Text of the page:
The University of Maine has been named one of the top scorers in the annual “Princeton Review’s Guide to 322 Green Colleges: 2012 Edition,” and was one of only 16 profiled institutions named to its “Green Honor Roll” for receiving energy-efficiency and sustainability ratings of 99 —the highest possible score.
Created by the Princeton Review in partnership with the U.S. Green Building Council, “The Princeton Review’s Guide to 322 Green Colleges” is the only free, comprehensive guidebook profiling institutions of higher education that demonstrate a notable commitment to sustainability in their academic offerings, campus infrastructure, activities and career preparation. The Princeton Review chose the schools for this guide based on a survey of administrators at nearly 800 colleges in the U.S. and Canada about their school’s sustainability initiatives.
Released April 17, days prior to the April 22 celebration of the 42nd anniversary of Earth Day, the guide has profiles of the colleges that provide application information plus facts, stats and write-ups reporting on the schools’ environmentally related policies, practices and academic offerings. The free guide can be downloaded at princetonreview.com/green-
UMaine’s energy-saving efforts also were recognized in Princeton’s Green Guide in 2010 and 2011.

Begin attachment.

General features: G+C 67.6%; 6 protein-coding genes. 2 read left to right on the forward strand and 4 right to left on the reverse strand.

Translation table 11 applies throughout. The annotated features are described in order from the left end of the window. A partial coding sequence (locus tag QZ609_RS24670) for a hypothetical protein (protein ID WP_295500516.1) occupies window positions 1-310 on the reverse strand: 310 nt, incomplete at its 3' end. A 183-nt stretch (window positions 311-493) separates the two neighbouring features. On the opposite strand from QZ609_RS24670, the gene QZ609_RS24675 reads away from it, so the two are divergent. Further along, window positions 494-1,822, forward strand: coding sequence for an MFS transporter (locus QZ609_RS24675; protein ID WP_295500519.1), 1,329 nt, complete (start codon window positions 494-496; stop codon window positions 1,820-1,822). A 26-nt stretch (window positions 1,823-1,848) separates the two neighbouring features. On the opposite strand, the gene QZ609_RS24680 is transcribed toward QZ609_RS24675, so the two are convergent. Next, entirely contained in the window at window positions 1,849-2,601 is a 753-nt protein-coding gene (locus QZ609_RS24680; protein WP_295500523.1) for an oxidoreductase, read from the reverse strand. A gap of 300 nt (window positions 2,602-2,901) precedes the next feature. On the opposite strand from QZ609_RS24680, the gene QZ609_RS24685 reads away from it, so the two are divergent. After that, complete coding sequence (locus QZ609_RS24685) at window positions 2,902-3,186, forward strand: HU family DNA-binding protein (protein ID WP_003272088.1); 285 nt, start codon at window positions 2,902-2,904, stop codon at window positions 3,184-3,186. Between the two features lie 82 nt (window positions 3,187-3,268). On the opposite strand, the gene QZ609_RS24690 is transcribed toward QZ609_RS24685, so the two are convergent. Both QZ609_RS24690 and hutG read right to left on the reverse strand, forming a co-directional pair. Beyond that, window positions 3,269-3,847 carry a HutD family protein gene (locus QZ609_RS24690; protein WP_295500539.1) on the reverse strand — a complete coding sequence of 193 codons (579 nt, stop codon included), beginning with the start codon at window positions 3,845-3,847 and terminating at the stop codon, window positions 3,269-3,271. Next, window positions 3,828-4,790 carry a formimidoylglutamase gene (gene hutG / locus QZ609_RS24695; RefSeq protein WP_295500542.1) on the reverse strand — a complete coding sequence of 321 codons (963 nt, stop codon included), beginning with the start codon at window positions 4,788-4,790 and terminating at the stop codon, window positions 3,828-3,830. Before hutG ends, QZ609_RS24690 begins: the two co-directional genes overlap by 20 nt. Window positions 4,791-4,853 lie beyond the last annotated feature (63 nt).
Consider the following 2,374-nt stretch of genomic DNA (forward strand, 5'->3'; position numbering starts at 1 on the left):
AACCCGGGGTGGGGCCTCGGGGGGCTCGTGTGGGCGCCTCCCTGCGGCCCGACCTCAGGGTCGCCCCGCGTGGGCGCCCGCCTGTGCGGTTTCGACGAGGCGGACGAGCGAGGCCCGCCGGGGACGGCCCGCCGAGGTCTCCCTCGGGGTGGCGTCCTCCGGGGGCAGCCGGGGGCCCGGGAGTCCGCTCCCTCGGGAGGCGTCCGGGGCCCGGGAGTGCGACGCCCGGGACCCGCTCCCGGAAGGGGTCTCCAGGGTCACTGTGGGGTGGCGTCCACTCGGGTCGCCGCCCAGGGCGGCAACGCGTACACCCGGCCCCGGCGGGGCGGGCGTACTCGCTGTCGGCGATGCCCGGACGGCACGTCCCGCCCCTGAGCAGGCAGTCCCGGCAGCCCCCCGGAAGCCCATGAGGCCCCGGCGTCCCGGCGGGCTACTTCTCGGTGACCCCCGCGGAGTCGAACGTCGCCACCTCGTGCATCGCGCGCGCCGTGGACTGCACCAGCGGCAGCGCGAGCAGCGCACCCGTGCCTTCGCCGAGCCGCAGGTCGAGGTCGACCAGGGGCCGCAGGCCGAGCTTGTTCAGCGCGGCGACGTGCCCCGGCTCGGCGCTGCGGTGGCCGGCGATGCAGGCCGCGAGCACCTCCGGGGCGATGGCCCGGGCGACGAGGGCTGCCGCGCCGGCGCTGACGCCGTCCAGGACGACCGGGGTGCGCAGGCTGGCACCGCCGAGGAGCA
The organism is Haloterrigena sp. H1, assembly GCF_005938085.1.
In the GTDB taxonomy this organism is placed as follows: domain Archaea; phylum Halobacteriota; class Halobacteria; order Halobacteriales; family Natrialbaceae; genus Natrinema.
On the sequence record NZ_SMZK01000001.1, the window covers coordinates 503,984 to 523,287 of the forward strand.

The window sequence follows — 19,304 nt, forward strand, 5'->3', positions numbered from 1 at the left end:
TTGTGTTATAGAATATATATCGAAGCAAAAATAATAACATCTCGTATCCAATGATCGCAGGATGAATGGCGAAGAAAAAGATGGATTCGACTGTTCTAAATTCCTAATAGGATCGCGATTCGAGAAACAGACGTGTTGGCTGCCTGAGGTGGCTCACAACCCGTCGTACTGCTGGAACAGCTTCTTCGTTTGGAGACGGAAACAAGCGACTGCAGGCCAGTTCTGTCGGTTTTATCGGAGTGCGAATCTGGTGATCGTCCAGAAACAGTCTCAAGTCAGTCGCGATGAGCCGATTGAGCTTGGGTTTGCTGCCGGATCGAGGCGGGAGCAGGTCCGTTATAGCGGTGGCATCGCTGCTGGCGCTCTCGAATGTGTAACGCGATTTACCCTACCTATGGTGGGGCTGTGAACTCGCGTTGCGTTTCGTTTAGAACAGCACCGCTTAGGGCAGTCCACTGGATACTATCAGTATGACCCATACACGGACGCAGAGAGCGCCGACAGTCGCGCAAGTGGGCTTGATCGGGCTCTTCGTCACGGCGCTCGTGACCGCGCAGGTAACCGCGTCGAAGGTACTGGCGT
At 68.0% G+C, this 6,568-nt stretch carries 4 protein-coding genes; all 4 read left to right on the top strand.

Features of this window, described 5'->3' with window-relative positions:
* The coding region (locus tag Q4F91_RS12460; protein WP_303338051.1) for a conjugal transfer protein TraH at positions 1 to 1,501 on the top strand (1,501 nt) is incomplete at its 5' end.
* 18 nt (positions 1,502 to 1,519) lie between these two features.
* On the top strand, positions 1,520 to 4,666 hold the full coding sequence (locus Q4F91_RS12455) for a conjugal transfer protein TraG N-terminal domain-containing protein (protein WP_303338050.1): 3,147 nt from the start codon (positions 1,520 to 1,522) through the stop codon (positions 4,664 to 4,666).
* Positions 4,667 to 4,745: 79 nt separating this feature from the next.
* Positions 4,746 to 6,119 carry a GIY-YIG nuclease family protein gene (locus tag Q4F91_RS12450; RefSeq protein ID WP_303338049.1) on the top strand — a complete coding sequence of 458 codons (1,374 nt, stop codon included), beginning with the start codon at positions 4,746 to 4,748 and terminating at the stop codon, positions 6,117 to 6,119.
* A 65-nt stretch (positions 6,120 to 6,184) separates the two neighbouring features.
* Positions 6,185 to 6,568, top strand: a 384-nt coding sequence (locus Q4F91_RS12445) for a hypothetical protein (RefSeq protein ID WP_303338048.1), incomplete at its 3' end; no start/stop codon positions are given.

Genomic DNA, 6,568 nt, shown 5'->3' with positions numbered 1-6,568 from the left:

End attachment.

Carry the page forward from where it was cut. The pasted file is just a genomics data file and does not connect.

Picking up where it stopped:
“The University of Maine has long recognized its leadership role in promoting and actively pursuing environmental stewardship,” says University of Maine President Paul Ferguson. “At UMaine, going green is not just a philosophy, but a way of life, from our four LEED-certified buildings to our Green Campus Initiative.”
The Princeton Review’s Honor Roll profile of UMaine cites initiatives such as the university’s longstanding green and blue bicycle program for faculty, staff, students and members of the public visiting campus, the Black Bear Express shuttle bus between campus and downtown Orono, UMaine’s full-time sustainability coordinator and a sustainability council made up of students, faculty and staff.
The University of Maine “has made a commitment to avoid sprawl, restore local habitats, and achieve carbon neutrality by 2040,” the Princeton profile says. “UM’s new student orientation includes sustainability programming, and Eco Reps in residence halls coordinate recycling programs and lead other environmental initiatives. UM recycles over 500 tons of paper products per year, and every office and classroom has at least one paper-recycling bin. All new buildings on campus must meet LEED Silver standards, and existing buildings are going green—two are already outfitted with residential-scale solar thermal systems.”
In addition to UMaine, six other Maine institutions are included in the guide. They are Bates College, Bowdoin College, Colby College, College of the Atlantic, Unity College and the University of Maine at Farmington.
Contact: George Manlove, (207) 581-3756